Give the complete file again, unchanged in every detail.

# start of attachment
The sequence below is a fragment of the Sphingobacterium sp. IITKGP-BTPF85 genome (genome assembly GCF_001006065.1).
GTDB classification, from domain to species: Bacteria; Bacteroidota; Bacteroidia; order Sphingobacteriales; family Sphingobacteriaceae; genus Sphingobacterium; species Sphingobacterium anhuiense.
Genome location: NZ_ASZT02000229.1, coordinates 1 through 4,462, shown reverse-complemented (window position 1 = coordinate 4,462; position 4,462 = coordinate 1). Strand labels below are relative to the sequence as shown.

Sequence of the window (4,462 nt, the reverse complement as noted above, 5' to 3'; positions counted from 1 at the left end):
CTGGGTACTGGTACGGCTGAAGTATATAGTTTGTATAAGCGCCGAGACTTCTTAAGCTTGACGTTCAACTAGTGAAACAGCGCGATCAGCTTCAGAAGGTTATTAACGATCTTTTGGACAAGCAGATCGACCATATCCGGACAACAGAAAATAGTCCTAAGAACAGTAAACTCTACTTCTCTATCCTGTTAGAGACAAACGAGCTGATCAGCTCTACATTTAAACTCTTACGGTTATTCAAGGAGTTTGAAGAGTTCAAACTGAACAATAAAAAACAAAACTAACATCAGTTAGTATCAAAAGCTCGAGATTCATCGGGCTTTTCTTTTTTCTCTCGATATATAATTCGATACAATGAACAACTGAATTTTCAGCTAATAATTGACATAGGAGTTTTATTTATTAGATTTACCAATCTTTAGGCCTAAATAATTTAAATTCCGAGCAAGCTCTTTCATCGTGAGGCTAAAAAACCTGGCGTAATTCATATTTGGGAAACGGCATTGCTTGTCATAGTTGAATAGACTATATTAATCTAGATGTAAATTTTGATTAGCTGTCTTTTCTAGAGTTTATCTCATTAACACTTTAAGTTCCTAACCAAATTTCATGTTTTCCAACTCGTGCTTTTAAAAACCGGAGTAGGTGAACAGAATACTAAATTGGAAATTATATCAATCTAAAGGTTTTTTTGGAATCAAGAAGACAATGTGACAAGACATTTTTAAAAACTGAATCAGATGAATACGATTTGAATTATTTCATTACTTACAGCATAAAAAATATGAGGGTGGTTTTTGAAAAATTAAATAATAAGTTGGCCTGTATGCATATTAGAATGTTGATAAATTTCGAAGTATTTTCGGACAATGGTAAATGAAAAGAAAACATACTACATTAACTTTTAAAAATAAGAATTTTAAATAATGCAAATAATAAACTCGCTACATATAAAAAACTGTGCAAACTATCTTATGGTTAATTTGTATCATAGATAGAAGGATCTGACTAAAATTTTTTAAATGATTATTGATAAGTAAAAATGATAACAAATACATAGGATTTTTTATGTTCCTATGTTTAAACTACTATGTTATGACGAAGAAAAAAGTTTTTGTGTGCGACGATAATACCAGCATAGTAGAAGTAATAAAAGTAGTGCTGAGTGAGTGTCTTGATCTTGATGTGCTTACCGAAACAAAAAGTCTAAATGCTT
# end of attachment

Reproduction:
The sequence below is a fragment of the Sphingobacterium sp. IITKGP-BTPF85 genome (genome assembly GCF_001006065.1).
GTDB classification, from domain to species: Bacteria; Bacteroidota; Bacteroidia; order Sphingobacteriales; family Sphingobacteriaceae; genus Sphingobacterium; species Sphingobacterium anhuiense.
Genome location: NZ_ASZT02000229.1, coordinates 1 through 4,462, shown reverse-complemented (window position 1 = coordinate 4,462; position 4,462 = coordinate 1). Strand labels below are relative to the sequence as shown.

Sequence of the window (4,462 nt, the reverse complement as noted above, 5' to 3'; positions counted from 1 at the left end):
CTGGGTACTGGTACGGCTGAAGTATATAGTTTGTATAAGCGCCGAGACTTCTTAAGCTTGACGTTCAACTAGTGAAACAGCGCGATCAGCTTCAGAAGGTTATTAACGATCTTTTGGACAAGCAGATCGACCATATCCGGACAACAGAAAATAGTCCTAAGAACAGTAAACTCTACTTCTCTATCCTGTTAGAGACAAACGAGCTGATCAGCTCTACATTTAAACTCTTACGGTTATTCAAGGAGTTTGAAGAGTTCAAACTGAACAATAAAAAACAAAACTAACATCAGTTAGTATCAAAAGCTCGAGATTCATCGGGCTTTTCTTTTTTCTCTCGATATATAATTCGATACAATGAACAACTGAATTTTCAGCTAATAATTGACATAGGAGTTTTATTTATTAGATTTACCAATCTTTAGGCCTAAATAATTTAAATTCCGAGCAAGCTCTTTCATCGTGAGGCTAAAAAACCTGGCGTAATTCATATTTGGGAAACGGCATTGCTTGTCATAGTTGAATAGACTATATTAATCTAGATGTAAATTTTGATTAGCTGTCTTTTCTAGAGTTTATCTCATTAACACTTTAAGTTCCTAACCAAATTTCATGTTTTCCAACTCGTGCTTTTAAAAACCGGAGTAGGTGAACAGAATACTAAATTGGAAATTATATCAATCTAAAGGTTTTTTTGGAATCAAGAAGACAATGTGACAAGACATTTTTAAAAACTGAATCAGATGAATACGATTTGAATTATTTCATTACTTACAGCATAAAAAATATGAGGGTGGTTTTTGAAAAATTAAATAATAAGTTGGCCTGTATGCATATTAGAATGTTGATAAATTTCGAAGTATTTTCGGACAATGGTAAATGAAAAGAAAACATACTACATTAACTTTTAAAAATAAGAATTTTAAATAATGCAAATAATAAACTCGCTACATATAAAAAACTGTGCAAACTATCTTATGGTTAATTTGTATCATAGATAGAAGGATCTGACTAAAATTTTTTAAATGATTATTGATAAGTAAAAATGATAACAAATACATAGGATTTTTTATGTTCCTATGTTTAAACTACTATGTTATGACGAAGAAAAAAGTTTTTGTGTGCGACGATAATACCAGCATAGTAGAAGTAATAAAAGTAGTGCTGAGTGAGTGTCTTGATCTTGATGTGCTTACCGAAACAAAAAGTCTAAATGCTT